Jane the Virgin
Over the weekend, swarms of people rushed to the movie theaters to take in the latest version of Disney’s Cinderella. The film is divisive, with some finding it utterly charming and others finding the central message a little thin. One of the main takeaways from the film is to have courage and be kind, no matter what the circumstances. While that’s all well and good for some circumstances, the film itself seems to gloss over the part where, at some point, you have to stand up for yourself.
In previous reviews, I admit I’ve been a little tough on Jane and the show’s tendency to make her into something of a saint. But as Jane the Virgin’s first season has progressed, it’s become increasingly clear that Jane Villanueva is far from a dishrag or a doormat. What Jane has that the most recent iteration of Cinderella lacks is the understanding that while it’s preferable to default to kindness whenever you can, there’s also a certain point in time where you have to say that enough is enough.
“Chapter 16” offers a perfect example of how Jane is no pushover. After an entire episode spent tiptoeing around Rafael’s bruised ego in the wake of his failed proposal, Jane decides she’s fed up. She points out to Rafael that the reason they’re in this awkward situation is because he proposed too soon. That if he had stopped and thought about it for a moment or taken a second and asked someone who really knew Jane about it, he never would have gone through with it, and she never would have had to turn him down. She directly articulates that she wasn’t to blame for his hurt feelings, and that she wouldn’t bear his burden over it any longer.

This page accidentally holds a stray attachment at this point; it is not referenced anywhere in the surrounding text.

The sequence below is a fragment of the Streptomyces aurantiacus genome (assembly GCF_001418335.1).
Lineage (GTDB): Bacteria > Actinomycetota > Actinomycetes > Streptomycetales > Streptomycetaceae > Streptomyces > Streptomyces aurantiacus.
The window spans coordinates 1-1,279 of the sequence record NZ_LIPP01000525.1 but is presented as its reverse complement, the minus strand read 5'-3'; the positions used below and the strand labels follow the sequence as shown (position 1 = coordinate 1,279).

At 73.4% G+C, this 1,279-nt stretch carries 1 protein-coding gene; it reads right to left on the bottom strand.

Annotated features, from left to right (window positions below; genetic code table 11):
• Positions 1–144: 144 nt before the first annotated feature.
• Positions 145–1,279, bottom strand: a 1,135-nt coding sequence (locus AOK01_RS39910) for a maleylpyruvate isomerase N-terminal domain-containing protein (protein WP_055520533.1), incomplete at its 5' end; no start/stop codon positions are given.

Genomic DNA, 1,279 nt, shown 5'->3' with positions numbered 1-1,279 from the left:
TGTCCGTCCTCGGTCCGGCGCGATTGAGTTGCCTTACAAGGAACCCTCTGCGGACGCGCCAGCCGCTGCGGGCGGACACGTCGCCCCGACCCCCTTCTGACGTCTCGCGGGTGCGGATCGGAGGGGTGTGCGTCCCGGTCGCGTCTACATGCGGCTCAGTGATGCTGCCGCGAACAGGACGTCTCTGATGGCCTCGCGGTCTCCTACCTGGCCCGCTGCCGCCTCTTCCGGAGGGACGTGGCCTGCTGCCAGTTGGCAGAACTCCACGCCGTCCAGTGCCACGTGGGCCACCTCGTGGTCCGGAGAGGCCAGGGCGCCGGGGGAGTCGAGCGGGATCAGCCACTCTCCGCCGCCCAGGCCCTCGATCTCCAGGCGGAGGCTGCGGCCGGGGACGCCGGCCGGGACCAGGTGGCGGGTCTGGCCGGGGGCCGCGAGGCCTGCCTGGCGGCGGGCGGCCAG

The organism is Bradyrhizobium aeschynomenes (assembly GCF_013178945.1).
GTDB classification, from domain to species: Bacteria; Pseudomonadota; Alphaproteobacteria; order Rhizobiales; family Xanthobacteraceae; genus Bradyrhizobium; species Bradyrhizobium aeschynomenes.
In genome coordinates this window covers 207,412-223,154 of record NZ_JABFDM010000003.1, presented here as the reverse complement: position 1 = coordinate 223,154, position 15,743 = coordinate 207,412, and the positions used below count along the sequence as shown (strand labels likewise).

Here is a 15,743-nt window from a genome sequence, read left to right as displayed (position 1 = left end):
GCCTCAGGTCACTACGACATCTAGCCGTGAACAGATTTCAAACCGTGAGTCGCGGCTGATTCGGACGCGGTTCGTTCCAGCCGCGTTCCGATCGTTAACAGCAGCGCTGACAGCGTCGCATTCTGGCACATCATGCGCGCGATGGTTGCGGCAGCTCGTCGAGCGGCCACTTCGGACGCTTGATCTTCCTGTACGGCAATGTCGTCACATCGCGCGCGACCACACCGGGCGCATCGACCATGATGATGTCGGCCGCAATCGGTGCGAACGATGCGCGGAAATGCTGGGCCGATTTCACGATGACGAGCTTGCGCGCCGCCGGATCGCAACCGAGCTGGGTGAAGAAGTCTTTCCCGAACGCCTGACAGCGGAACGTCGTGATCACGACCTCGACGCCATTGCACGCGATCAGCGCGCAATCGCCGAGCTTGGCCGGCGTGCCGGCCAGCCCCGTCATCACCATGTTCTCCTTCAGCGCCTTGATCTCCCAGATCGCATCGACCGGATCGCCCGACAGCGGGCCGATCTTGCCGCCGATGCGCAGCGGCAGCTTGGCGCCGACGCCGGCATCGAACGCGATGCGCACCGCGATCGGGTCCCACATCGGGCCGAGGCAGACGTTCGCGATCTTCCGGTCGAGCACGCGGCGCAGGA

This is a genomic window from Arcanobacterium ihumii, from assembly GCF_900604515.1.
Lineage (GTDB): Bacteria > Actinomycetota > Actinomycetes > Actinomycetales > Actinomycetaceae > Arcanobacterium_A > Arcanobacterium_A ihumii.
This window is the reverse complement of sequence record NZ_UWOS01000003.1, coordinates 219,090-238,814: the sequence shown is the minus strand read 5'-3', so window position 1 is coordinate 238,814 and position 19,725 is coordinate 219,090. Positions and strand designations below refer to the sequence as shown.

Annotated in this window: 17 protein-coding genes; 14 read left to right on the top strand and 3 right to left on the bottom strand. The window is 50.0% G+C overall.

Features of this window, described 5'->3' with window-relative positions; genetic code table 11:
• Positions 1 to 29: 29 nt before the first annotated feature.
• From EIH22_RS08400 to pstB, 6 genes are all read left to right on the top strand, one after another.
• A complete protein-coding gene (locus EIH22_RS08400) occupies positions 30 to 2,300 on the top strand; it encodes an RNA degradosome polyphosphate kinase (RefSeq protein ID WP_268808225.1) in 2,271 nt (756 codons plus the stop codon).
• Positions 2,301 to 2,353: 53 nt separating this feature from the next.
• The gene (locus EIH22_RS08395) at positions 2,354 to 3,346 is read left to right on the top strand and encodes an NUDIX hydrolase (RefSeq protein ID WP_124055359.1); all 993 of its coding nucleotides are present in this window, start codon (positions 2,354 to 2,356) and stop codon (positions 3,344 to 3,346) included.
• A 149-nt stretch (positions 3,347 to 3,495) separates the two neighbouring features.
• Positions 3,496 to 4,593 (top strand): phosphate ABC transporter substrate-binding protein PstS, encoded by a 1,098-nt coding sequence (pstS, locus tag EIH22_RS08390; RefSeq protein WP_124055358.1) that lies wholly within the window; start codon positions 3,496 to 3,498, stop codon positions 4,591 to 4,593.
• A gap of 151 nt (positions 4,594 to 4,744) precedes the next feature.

What makes Jane the Virgin such a special show is how thoroughly it understands how complicated it is to be a truly good person in this world, and how easy it would be to stop trying. Jane struggles and fails to do right by everyone in her life, and she never stops trying. But perhaps the most interesting thing that the show has done in its first season is slowly showing Jane that she can’t fix everything through simple kindness, and that that’s okay, too.
Throughout the episode, throughout the series, we see Jane indulge in the fantasy world she takes such comfort in, where things are romantic and uncomplicated and above all, nice. But Jane understands that those fantasies are a far cry from reality, and that expecting life to work out just the way she wants is an exercise in futility. By episode’s end, she’s assuring Rafael that what she needs from him is not grand, romantic gestures, but connection. Jane knows that what she wants and what she needs aren’t always going to be the same thing, but she also isn’t going to wait around just hoping someone will give them to her. She’s going to go out and fight for them. Maybe Jane the Virgin is a fantasy, but that’s still a heck of a lot better than a fairy tale.